In the world of creativity, where every artist is a mosaic of sensitivity and strength, Dobet understands the importance of staying grounded. She explains, “I don’t put myself too much forward. I avoid being an example just for the sake of it,” a testament to her belief in staying true to her core. Her approach to shielding herself from the noise of the world is as poetic as her music. “Sometimes, I have to close my ears and eyes just to continue on my path.” In these simple acts, Dobet finds the solitude necessary for her creative spirit to flourish, untouched by the swirling winds of opinion and expectation.
Dobet recalls an inspiring figure from her past the late Cape Verdean singer Cesaria Evora, a woman whose resilience in the face of life’s challenges left an indelible mark on her. “Her resilience and talent are what inspire me. She played in bars from a young age and never stopped pursuing her passion until her last breath. Her journey reassures me that staying true to oneself and one’s art can lead to success.”
Reflecting on her experience at PIN Conference and her first encounter with North Macedonia, she affirms, “It’s my first time here, and I really like it. I hope the audience appreciated my work too because I’d love to return.” Her words reflect an artist’s excitement at touching new souls with her music.
But that’s what Dobet does best when on stage. Every live set is a journey unto itself, a new challenge that fuels her artistic fire. “Each performance is a challenge for me. I focus a lot on rhythm, I dance, move, and play various instruments on stage. My aim is to offer a holistic experience – if someone doesn’t connect with my music or lyrics, they might still enjoy the dance or the energy of the show“, she shares. “I understand that not everyone will like every aspect of an artist, so I try to provide a diverse array of elements for my audience to enjoy. So that at least they say, ‘Ah, that wasn’t good, I didn’t like that, but I did like that.’ I try to offer everything,” she says, speaking of the energy and passion she pours into every show, every dance move, every note.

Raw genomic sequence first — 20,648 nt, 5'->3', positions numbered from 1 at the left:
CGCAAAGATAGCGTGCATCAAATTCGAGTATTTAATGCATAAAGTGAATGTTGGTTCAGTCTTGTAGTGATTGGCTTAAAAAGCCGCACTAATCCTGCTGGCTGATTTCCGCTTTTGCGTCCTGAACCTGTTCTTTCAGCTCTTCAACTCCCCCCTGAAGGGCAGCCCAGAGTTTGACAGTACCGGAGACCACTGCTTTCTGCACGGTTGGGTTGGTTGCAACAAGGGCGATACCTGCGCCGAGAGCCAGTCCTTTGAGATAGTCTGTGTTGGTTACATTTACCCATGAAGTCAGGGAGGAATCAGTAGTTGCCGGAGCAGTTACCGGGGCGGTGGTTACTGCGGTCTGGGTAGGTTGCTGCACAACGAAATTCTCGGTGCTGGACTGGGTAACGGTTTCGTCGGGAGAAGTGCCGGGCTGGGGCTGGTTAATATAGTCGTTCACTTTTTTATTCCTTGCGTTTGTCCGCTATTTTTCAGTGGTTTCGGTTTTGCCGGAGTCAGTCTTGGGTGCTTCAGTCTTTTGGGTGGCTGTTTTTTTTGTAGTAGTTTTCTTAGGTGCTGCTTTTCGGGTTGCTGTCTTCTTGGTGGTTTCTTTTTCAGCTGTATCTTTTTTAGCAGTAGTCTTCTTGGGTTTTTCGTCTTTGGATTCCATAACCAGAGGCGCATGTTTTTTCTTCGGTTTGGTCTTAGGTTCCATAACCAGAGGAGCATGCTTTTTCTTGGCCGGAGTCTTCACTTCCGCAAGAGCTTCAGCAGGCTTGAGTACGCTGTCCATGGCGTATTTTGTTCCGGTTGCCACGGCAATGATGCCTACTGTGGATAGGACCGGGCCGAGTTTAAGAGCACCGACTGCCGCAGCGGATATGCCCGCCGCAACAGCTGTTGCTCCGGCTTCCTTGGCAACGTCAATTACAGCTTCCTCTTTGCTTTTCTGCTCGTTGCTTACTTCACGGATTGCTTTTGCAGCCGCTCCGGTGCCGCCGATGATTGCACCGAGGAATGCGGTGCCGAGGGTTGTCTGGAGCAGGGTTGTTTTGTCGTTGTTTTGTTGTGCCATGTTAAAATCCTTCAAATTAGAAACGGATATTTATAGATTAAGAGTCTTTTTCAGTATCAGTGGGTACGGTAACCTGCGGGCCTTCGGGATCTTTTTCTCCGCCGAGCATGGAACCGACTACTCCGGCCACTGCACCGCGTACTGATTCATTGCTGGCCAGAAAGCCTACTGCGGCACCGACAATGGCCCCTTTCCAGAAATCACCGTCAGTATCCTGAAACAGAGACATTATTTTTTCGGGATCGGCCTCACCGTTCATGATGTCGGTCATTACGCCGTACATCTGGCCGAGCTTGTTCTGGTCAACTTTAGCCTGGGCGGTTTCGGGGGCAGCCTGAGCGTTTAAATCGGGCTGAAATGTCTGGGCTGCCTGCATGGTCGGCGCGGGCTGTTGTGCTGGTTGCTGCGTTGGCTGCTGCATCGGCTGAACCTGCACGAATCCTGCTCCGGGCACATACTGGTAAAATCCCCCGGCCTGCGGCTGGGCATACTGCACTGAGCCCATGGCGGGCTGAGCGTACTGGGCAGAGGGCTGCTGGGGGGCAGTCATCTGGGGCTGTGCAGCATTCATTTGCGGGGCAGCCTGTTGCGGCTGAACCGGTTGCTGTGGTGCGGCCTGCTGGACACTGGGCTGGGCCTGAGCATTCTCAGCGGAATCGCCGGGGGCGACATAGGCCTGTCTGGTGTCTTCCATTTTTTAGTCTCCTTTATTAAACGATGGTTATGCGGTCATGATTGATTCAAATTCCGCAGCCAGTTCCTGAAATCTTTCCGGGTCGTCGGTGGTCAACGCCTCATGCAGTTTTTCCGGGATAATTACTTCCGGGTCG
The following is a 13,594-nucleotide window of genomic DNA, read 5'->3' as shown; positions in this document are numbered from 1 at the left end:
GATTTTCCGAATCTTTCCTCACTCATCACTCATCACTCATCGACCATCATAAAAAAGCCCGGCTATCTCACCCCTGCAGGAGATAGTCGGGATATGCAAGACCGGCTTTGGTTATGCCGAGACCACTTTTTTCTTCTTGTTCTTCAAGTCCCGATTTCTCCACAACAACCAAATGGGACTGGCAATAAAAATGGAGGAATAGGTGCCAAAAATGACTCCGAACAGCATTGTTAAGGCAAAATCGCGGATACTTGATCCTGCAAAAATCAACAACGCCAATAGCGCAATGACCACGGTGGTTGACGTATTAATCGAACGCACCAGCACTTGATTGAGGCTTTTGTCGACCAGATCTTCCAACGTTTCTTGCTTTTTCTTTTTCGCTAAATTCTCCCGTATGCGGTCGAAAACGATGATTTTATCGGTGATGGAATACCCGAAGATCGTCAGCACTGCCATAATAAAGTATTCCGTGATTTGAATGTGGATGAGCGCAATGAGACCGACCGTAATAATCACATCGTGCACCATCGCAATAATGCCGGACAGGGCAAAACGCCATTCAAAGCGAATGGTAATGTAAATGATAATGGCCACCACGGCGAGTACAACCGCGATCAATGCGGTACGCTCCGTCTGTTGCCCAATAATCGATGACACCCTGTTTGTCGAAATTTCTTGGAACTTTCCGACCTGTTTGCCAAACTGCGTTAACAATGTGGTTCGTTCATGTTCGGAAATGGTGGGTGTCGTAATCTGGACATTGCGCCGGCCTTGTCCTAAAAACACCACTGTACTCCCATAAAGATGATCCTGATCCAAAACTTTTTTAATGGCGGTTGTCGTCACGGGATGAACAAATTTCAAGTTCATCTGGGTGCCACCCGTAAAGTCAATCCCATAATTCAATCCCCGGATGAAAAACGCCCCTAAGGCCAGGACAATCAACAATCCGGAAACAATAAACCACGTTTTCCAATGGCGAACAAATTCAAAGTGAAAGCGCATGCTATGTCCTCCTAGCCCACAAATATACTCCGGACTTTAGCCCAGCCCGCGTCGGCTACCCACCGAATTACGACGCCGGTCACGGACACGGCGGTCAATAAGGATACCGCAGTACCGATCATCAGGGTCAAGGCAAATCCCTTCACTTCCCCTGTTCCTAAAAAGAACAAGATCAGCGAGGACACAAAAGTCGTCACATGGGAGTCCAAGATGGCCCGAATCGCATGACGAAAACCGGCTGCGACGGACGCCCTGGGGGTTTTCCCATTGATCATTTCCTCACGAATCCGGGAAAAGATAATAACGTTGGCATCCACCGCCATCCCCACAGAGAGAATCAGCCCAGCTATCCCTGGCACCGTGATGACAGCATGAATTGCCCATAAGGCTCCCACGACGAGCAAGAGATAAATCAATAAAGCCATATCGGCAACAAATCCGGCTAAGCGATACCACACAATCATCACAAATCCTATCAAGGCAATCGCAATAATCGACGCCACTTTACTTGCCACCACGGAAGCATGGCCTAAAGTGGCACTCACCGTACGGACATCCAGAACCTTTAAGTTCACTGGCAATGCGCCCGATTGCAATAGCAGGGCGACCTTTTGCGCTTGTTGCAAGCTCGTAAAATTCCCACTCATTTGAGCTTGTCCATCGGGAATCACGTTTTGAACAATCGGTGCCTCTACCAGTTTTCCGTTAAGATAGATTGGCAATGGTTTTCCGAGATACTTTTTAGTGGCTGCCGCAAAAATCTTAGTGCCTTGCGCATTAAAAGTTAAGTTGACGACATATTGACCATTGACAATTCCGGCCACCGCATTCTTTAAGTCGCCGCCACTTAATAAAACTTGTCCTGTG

As our conversation reached its end, Dobet offered a glimpse into what fuels her musical journey. “I draw from the rich tapestry of African culture,” she remarked, highlighting her profound bond with her roots. Her latest work, Zouzou, is a vivid illustration of her commitment to this cause, demonstrating the significant role African musicians play in shaping global music trends.